Pfizer's Ibrance has broken through clinical and scientific barriers to open up a new breast-cancer treatment avenue. The CDK 4/6 inhibitor has the potential to impact the way oncologists treat postmenopausal women with estrogen-receptor-positive human-epidermal growth-factor-receptor-2-negative (ER+/HER2-) advanced breast cancer, who comprise about 60% of all women with advanced breast cancer.

As the second-most-common type of cancer in the US, breast cancer claimed 40,000 lives in 2014, the National Cancer Institute reports. Celebrated as the first significant advancement for women in the first-line setting in nearly 10 years, Ibrance gained FDA approval in combination with letrozole as initial endocrine-based therapy for metastatic disease. Ibrance also earned the distinction of receiving the first FDA nod out of its class of anti-cancer agents that specifically target CDK 4/6.

By gaining the FDA's blessing two months ahead of schedule, Ibrance hit the ground running on launch day. The drug raked in $38 million during its first quarter on the market, exceeding analysts' predictions by a few million. Some of those analysts say that the early approval, combined with the drug's breakthrough therapy designation and priority review, could help Pfizer reach $4 billion in sales in the next five years.

According to Dr. Julia Perkins Smith (photo, left), Pfizer Oncology's senior medical director, oncology remains a major focus in women's health. “Targeted therapy uses drugs or other substances to more precisely identify and attack cancer cells,” she explains. “There is extensive research in this area, with the hope of improving outcomes for a variety of cancer patients, including women with breast cancer.”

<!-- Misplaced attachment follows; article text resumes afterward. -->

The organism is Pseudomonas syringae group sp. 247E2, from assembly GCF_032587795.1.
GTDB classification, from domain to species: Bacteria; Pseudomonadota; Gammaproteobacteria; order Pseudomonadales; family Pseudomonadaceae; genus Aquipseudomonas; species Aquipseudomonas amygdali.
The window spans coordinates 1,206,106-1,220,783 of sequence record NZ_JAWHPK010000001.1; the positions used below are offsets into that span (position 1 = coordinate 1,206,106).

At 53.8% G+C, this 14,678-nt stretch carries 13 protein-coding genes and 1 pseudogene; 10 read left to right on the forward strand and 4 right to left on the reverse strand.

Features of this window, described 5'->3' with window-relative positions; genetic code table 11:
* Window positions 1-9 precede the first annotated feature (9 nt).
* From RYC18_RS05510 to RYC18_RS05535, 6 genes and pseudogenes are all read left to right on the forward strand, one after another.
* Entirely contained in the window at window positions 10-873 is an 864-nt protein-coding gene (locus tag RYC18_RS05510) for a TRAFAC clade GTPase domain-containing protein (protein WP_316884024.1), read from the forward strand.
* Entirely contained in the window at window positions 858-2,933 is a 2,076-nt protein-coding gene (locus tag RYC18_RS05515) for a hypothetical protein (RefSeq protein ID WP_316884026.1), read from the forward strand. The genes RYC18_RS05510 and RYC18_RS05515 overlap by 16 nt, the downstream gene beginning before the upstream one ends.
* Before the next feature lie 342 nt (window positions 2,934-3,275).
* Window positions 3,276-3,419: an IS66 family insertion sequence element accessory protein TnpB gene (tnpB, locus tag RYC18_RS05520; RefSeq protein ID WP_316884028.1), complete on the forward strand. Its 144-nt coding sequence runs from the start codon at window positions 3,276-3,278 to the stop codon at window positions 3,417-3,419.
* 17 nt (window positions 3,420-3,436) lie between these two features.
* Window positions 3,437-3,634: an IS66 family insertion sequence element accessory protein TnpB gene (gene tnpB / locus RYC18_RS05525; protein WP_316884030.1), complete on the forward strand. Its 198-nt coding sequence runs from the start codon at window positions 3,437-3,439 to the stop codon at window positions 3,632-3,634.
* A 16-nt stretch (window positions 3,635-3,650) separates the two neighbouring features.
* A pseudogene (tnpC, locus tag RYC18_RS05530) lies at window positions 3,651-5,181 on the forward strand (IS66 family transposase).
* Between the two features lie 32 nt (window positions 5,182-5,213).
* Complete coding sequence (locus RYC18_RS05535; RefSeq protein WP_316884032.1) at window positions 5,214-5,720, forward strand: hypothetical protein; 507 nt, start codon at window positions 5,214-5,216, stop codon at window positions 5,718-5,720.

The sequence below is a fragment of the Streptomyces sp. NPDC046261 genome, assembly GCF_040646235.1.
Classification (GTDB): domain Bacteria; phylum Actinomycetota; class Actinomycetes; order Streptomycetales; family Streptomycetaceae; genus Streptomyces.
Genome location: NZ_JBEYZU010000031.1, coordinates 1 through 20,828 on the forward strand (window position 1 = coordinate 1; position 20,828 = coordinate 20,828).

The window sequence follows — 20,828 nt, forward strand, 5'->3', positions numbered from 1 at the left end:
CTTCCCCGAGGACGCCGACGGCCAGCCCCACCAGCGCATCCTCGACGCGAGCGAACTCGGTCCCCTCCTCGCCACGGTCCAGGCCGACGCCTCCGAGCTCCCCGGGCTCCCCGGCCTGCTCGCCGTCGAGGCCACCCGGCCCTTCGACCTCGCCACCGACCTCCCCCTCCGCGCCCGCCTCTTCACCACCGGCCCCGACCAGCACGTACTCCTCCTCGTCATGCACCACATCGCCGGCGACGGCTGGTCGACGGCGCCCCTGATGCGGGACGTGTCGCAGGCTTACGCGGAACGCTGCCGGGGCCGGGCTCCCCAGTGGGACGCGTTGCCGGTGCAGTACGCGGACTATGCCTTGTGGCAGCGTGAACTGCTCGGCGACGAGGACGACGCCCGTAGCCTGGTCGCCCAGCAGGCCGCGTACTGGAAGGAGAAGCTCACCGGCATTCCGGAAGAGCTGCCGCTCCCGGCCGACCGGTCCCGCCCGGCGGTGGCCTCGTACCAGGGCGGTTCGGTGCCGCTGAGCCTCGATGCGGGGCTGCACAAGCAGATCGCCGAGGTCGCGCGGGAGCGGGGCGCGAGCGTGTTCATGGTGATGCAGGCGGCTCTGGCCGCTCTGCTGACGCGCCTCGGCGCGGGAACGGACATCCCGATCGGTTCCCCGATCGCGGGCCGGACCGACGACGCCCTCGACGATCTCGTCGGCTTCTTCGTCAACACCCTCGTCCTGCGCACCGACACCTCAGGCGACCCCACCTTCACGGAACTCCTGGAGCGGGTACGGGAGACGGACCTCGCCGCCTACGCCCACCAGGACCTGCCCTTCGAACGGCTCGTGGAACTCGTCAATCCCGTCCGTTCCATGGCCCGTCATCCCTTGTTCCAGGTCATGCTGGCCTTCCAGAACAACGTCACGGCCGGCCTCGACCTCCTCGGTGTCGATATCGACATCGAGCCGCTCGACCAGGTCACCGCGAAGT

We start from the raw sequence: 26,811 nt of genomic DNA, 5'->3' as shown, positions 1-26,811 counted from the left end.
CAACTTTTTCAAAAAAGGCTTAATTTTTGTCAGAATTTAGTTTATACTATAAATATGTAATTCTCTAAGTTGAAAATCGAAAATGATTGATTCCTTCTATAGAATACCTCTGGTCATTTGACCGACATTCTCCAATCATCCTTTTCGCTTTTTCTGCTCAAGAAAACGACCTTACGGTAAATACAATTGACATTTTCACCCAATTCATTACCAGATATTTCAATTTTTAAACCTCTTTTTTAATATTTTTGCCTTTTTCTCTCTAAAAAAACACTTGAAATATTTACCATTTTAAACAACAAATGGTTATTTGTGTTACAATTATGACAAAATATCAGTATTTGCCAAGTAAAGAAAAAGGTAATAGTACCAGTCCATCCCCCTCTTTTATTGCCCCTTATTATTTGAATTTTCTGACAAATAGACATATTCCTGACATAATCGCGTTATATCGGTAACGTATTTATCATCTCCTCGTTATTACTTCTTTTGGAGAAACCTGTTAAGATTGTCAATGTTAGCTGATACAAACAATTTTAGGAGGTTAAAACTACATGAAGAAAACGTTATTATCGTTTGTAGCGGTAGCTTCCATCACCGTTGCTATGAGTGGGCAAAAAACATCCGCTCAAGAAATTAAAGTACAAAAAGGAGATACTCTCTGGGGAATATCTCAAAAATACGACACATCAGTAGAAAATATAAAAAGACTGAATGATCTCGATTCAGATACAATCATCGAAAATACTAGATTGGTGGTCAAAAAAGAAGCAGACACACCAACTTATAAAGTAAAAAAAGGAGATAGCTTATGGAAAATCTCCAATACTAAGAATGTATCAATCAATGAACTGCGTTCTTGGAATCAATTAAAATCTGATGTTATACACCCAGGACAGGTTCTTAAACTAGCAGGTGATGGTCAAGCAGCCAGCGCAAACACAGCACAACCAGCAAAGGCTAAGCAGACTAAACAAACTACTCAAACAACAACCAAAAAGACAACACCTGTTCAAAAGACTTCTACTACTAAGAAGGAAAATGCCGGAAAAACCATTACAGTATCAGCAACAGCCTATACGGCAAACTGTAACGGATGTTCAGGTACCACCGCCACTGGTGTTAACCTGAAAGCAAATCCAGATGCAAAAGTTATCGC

In the Phase II PALOMA-1 trial, the data on which the drug was approved by the FDA, women treated with Ibrance (palbociclib) plus letrozole showed a substantial improvement in progression-free survival or PFS (median PFS of 20.2 months) compared with women who received letrozole alone (median PFS of 10.2 months), Smith says.

Pfizer is conducting two Phase-III trials in women with HR+/HER2-metastatic disease. PALOMA-2 is a Phase-III study that evaluates palbociclib in combination with letrozole versus letrozole plus placebo as a first-line treatment for postmenopausal patients with ER+/HER2- advanced breast cancer. PALOMA-3 is a Phase-III study that evaluates palbociclib in combination with fulvestrant versus fulvestrant plus placebo in women with HR+/HER2- metastatic breast cancer whose disease has progressed after prior endocrine therapy.

“Pfizer has worked closely with experts to establish a robust development program for palbociclib in ER+, HER2 breast cancer across stages and treatment settings as well in other tumor types,” Smith says.

Up next? In the fourth quarter of 2015 Pfizer plans to submit a supplemental New Drug Application to the FDA for palbociclib in combination with endocrine therapy for women with HR+/HER2-metastatic breast cancer whose disease has progressed during or after endocrine therapy based on the results of the PALOMA-3 study.